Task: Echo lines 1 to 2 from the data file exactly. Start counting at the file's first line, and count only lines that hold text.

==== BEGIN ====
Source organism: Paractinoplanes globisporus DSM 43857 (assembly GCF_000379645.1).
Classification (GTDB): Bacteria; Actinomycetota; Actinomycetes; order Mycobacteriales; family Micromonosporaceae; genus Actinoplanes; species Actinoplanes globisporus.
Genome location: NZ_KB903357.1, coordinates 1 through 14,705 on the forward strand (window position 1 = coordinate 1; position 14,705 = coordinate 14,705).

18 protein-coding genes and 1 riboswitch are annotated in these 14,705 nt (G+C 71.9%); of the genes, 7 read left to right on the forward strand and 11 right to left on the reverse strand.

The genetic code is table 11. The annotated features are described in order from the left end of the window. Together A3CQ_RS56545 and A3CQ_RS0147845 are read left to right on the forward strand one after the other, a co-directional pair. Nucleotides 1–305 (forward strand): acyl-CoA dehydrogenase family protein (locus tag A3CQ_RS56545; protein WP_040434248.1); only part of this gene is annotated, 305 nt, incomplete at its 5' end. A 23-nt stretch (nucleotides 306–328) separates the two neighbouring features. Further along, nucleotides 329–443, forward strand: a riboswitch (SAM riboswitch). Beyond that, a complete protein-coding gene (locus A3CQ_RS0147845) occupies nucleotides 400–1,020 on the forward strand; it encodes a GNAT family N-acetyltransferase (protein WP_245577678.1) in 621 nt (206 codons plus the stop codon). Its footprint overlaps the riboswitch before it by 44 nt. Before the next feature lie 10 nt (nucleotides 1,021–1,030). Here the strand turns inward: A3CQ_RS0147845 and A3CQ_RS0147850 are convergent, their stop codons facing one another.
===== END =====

Source organism: Paractinoplanes globisporus DSM 43857 (assembly GCF_000379645.1).
Classification (GTDB): Bacteria; Actinomycetota; Actinomycetes; order Mycobacteriales; family Micromonosporaceae; genus Actinoplanes; species Actinoplanes globisporus.